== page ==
We investigate whether limited investor attention is a factor in the effectiveness of institutional shareholder activism. Prior research has shown that an inability of…
We investigate whether limited investor attention is a factor in the effectiveness of institutional shareholder activism. Prior research has shown that an inability of market participants to allocate sufficient intellectual effort to the investment decision can have an impact on market price and volume behavior. We extend this research in an applied setting by considering the effectiveness of the California Public Employees’ Retirement System (CalPERS) focus list, whose aim is to improve the performance and corporate governance of target firms. We find that the share price and volume response to being included in the focus list is a function of the investor attention in a stock, which in turn has an impact on the subsequent managerial response. This suggests that when attention is a scarce cognitive resource, the proactive exploitation of news signals can be an efficient activism strategy.
Reviews some of the good reasons for looking to real neural nets for guidance on ways of implementing effective parallel computation. Discusses existing artificial neural nets with particular attention to the extent to which they model real neural activity. Indicates some serious mismatches, but shows that there are also important correspondences. The successful applications are to image processing, pattern classification and automatic optimization, in various guises. Reviews important issues raised by extension to the symbolic problem solving of “intellectual” thought, the prime concern of classical AI. These illustrate the importance of recursion, and of a degree of continuity associated with any evolutionary process.
Increasingly, diverse urban areas are in growing need of planning and design that include and welcome residents from a wide range of cultural and linguistic backgrounds. This study aims to use a service design framework to assess how the physical design of ten public spaces in New York City impacted visitors’ experience and sense of welcome.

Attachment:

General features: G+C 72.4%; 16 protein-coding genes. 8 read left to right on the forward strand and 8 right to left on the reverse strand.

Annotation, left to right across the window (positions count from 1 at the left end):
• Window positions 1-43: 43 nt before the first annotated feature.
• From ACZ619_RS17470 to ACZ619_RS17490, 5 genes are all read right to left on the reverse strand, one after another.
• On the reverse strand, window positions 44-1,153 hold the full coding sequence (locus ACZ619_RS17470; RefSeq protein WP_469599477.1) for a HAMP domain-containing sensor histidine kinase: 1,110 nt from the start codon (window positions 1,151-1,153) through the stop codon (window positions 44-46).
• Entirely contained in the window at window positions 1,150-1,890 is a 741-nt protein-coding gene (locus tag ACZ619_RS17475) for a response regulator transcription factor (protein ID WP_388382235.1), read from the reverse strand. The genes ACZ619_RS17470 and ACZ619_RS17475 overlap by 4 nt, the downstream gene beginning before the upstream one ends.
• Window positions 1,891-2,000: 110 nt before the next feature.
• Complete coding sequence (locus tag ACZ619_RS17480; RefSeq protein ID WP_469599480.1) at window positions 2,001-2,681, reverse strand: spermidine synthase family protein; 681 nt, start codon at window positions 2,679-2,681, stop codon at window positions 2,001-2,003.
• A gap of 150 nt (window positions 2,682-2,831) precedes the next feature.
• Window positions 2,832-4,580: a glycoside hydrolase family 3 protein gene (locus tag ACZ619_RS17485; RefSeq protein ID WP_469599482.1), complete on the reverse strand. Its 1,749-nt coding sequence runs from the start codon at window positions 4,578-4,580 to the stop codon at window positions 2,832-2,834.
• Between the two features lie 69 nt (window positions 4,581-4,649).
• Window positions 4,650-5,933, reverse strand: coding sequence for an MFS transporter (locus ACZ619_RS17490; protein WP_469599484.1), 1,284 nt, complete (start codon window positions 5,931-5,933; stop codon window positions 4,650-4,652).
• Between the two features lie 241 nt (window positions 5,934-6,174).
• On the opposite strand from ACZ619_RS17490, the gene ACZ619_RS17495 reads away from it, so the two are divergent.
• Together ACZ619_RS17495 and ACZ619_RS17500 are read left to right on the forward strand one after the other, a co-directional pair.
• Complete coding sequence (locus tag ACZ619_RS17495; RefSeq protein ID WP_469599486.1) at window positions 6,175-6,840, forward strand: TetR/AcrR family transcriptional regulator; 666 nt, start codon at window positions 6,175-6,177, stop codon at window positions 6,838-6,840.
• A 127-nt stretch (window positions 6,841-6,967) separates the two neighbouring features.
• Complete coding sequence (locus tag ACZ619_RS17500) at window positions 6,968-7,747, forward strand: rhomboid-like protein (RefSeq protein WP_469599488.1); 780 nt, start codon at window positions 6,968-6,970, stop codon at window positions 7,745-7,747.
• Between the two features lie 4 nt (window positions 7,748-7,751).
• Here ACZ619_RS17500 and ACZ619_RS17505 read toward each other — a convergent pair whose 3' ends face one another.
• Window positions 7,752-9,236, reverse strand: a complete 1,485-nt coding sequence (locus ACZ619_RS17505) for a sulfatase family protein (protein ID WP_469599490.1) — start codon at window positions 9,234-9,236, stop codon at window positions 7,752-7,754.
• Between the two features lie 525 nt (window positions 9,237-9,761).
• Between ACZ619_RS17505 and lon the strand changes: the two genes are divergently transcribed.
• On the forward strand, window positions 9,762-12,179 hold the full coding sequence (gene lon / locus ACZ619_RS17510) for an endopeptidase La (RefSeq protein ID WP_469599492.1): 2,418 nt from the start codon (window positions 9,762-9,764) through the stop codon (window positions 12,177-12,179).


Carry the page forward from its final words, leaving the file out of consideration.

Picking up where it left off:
The study used two main approaches to address this question. First, the authors conducted a sentiment analysis and a qualitative content analysis of Twitter data collected from each location as well as Tweets that mentioned each location. Second, they collected data through more traditional means by interviewing staff and visitors at four sites and also performing on site observational research.
These results suggested that certain physical design elements can significantly impact visitors’ sense of welcome and comfort. These include color, natural light, plentiful windows and open space. The study also found that Twitter data can be a useful tool to add a layer of insight into understanding visitors’ experience of a public building and recommends that public agencies should partner with cultural institutions and other community groups to use Twitter to monitor community attitudes and communicate with the public.
The research drew on the emerging service design framework and used novel data collection and analysis techniques.
Tucked in the back of Venkataraman’s 1997 work on the distinctive domain of entrepreneurship (DDE) lies a pointer to a question each individual must face when choosing to…
Tucked in the back of Venkataraman’s 1997 work on the distinctive domain of entrepreneurship (DDE) lies a pointer to a question each individual must face when choosing to start a new venture; “is entrepreneurship worth it?” Inventorying costs associated with risk, uncertainty, and illiquidity against surpluses from financial and psychological factors unique to entrepreneurship, Venkataraman tempts readers to tally entrepreneurial returns. The authors summarize and integrate an academic study of these various cost and return components over the past 20 years using Venkataraman’s original framework. The authors find the answer to the question of “is entrepreneurship worth it?” varies with time. Researcher’s answer to the question has shifted from an early view that entrepreneurs sacrifice financial gain in exchange for soft psychological benefits to a more positive view that entrepreneurs are rewarded both financially and psychologically for the unique costs borne in the DDE. But the rewards are not immediate. In entrepreneur time, break-even emerges by gradually overcoming an initial deficit. As surpluses accrue, returns to entrepreneurs likely eventually exceed those of their wage-earning peers.
The identification criteria, service provision, and prevalence rates of individuals with emotional and behavioral disorders (EBD) vary across state jurisdictions in the…
The identification criteria, service provision, and prevalence rates of individuals with emotional and behavioral disorders (EBD) vary across state jurisdictions in the United States despite being governed by the same general rules. Therefore, it is unlikely that nations with different histories, economic circumstances, and attitudes toward social norms will demonstrate similarity regarding identification and treatment of individuals with EBD. The fields of anthropology, sociology, and psychology provide conceptual frames for understanding how EBD might be considered across cultures. The present chapter reviews a number of these conceptual considerations. Although there is considerable evidence for variability across cultures, there is also evidence for a shared basis that appears to be part of human characteristics, regardless of culture. The chapter concludes by considering special education services in general as a subset of the education systems provided to all citizens in several nations with diverse cultures and economic situation.